(meteorobs) Definition of a meteor (was Re: Fifth grade sciencebook)
jkuehn8 at comcast.net
Thu Apr 28 15:35:22 EDT 2005
As a sub note I would imply that there is a hierarchy in the form of
Meteoroid - Meteor - Meteorite
The following two are requirements
a Meteorite must have been a meteor and meteoroid
a meteor must have been a meteoroid
The following three are possibilities
a meteoroid MAY become a meteor
a Meteor MAY become a Meteorite
a meteorite MAY be recovered
John Kuehn wrote:
> Human intervention, I.e. modification or transportation, would
> preclude it from the aforementioned 'NATURAL' category.
> A space turd is still a space turd if brought back intact. but, let
> it fall naturally, and only then it could be considered a meteor.
> If in daylight you were lucky enough to see a natural falling rock
> during the non ablative /dark period, I would still contend that is
> still is a meteor
> Unless the definition of meteor expressly REQUIRES that the object be
> self exo- luminescent. Then I would have to ask at what wavelength and
> what level above ambient ..... The nits... and the nitwits, their
> I would imply that, it is the MOTION that is inferred by the term
> meteor and that it has an additional characteristic in that it MAY
> emit light during its meteoric fall to earth.
> I would leave it to the experts/nit pickers to specify EXACTLY what
> point the non captured, free flying, meteoroid's orbit becomes
> entangled by the geo- gravitational field and commences it's Meteoric
> fall to earth, with all of the possible dark and light segments of
> that journey. Until it subsequently comes in contact with the ground,
> stopping the motion and changing it's status to the earth borne form
> named METEORITE.
> If standing or lying on the earth and are struck by a non luminescent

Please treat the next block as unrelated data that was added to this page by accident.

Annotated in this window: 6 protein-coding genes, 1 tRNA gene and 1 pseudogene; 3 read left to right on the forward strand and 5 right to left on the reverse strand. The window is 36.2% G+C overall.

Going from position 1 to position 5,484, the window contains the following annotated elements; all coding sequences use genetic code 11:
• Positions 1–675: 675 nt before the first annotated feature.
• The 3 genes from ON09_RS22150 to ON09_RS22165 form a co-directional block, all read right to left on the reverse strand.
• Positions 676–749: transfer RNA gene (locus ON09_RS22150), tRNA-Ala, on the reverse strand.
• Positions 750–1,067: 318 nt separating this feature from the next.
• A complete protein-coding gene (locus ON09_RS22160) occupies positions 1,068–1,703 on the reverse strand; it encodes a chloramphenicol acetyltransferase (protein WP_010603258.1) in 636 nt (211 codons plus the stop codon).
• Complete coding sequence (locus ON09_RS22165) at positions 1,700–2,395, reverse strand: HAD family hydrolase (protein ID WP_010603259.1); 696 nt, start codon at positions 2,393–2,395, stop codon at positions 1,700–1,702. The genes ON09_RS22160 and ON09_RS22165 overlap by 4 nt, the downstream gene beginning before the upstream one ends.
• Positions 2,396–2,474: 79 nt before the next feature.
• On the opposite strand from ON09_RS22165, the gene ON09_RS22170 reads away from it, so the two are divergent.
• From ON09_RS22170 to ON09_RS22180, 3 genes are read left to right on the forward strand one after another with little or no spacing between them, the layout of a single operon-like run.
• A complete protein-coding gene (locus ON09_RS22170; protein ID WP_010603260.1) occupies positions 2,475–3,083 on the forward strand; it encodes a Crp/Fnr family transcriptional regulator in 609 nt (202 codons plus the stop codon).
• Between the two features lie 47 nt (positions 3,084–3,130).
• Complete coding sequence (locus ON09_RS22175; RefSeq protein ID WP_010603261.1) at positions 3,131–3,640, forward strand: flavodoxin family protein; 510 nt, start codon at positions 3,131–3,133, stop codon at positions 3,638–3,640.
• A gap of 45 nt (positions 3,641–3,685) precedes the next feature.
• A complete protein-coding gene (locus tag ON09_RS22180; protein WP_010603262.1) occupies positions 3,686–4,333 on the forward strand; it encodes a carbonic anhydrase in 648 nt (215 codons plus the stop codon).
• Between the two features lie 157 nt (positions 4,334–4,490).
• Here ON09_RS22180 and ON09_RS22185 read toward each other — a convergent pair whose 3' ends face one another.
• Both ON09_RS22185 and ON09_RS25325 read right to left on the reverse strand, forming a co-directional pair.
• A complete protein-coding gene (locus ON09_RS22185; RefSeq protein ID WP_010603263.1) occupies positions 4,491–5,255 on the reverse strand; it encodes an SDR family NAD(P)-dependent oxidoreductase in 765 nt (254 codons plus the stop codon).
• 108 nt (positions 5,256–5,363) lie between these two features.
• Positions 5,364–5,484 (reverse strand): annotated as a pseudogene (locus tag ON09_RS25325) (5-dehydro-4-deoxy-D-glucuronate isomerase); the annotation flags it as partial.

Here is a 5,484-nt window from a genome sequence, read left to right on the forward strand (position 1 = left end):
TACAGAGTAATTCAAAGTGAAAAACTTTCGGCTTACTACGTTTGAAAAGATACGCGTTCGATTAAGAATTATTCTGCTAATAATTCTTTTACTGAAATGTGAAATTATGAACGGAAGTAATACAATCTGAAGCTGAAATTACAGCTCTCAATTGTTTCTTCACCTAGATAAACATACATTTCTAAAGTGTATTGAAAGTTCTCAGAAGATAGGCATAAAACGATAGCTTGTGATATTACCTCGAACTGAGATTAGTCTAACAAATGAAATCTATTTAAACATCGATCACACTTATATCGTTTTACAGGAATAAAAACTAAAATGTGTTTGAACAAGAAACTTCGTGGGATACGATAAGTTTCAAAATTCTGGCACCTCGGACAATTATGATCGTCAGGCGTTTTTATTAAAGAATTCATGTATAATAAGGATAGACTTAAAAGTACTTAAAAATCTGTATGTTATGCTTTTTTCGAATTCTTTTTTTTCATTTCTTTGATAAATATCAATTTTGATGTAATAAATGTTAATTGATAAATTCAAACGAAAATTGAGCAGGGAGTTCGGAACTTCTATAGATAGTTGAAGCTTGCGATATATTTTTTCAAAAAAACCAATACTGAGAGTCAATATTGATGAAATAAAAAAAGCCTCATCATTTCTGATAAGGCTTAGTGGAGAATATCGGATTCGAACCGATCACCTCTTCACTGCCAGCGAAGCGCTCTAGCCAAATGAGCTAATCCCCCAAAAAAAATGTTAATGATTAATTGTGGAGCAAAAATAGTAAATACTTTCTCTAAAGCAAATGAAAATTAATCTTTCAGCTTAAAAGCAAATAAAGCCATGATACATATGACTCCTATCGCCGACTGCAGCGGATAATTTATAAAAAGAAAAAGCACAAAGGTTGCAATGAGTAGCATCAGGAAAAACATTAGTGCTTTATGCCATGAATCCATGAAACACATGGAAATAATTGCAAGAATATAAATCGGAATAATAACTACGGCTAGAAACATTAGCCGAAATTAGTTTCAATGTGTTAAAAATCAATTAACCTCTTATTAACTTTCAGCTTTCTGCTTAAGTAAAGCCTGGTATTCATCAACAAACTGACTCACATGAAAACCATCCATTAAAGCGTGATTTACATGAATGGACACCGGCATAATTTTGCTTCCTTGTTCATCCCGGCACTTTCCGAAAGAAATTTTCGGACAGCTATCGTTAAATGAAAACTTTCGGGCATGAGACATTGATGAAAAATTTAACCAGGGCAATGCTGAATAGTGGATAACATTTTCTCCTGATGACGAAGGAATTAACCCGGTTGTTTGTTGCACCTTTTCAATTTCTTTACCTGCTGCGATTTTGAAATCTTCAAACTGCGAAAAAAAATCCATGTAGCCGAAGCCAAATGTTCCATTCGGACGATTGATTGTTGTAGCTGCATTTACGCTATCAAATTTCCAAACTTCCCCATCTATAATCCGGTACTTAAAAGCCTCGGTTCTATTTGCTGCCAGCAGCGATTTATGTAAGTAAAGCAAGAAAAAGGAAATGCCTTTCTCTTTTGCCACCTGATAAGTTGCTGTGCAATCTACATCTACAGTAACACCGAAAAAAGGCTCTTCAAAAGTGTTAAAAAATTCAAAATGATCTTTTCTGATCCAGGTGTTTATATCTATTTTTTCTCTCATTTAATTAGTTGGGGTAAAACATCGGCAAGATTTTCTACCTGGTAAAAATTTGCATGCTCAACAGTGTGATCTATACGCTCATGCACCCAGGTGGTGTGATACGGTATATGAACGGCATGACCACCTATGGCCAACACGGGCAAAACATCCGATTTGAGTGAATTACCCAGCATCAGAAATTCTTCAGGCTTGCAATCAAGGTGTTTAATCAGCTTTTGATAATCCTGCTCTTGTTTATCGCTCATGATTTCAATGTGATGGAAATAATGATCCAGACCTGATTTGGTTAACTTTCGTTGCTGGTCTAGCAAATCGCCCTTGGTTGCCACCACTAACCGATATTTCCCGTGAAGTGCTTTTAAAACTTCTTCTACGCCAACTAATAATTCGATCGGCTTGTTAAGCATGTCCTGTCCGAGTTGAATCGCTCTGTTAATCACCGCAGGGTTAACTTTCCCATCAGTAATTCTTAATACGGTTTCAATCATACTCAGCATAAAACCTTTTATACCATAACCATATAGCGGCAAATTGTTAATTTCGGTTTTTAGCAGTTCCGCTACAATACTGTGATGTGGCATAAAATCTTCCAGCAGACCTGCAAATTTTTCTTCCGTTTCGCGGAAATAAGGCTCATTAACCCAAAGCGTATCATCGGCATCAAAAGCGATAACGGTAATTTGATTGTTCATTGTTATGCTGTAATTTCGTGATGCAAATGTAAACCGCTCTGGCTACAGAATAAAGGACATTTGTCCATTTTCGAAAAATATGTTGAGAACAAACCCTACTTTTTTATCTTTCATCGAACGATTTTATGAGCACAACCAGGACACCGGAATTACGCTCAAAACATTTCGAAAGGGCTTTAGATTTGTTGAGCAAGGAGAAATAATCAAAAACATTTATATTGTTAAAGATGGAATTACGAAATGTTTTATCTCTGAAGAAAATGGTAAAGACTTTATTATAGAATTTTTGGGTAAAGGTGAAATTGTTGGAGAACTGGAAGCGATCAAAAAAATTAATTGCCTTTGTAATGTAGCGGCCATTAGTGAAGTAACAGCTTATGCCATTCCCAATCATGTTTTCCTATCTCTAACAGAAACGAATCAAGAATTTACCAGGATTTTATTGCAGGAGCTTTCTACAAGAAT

> natural falling object, would you say you have been struck by a
> meteor, meteorite, or meteoroid or just ouch?
> But then again.... maybe not.
> GeoZay at aol.com wrote:
>>>> 1. Any natural extraterrestrial object that has touched the earth
>> considered a METEORITE<<
>> So, if one of the moon rocks brought back to earth by the apollo
>> astronauts is dropped...you'd call it a meteorite? :O)
>>>> 2. Any natural object in free space that is smaller than an
>>>> asteroid is
>> considered a METEOROID<<
>> Pretty much so.
>>>> The contention seems to be during the fall to earth.
>> When during this atmospheric, ablative period, and post luminescent
>> /dark period is it proper to use the generic terminology and call
>> it a METEOR?<<
>> During this dark period, there will be no ablation...it's too slow
>> for that. and to say that a meteor is post luminescent doesn't make
>> any sense either. Since a meteor is the light phenomenon
>> itself...not the object. During the objects dark phase, there's no
>> longer a meteor present.
>> Mailing list meteorobs
>> meteorobs at meteorobs.org
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> meteorobs at meteorobs.org
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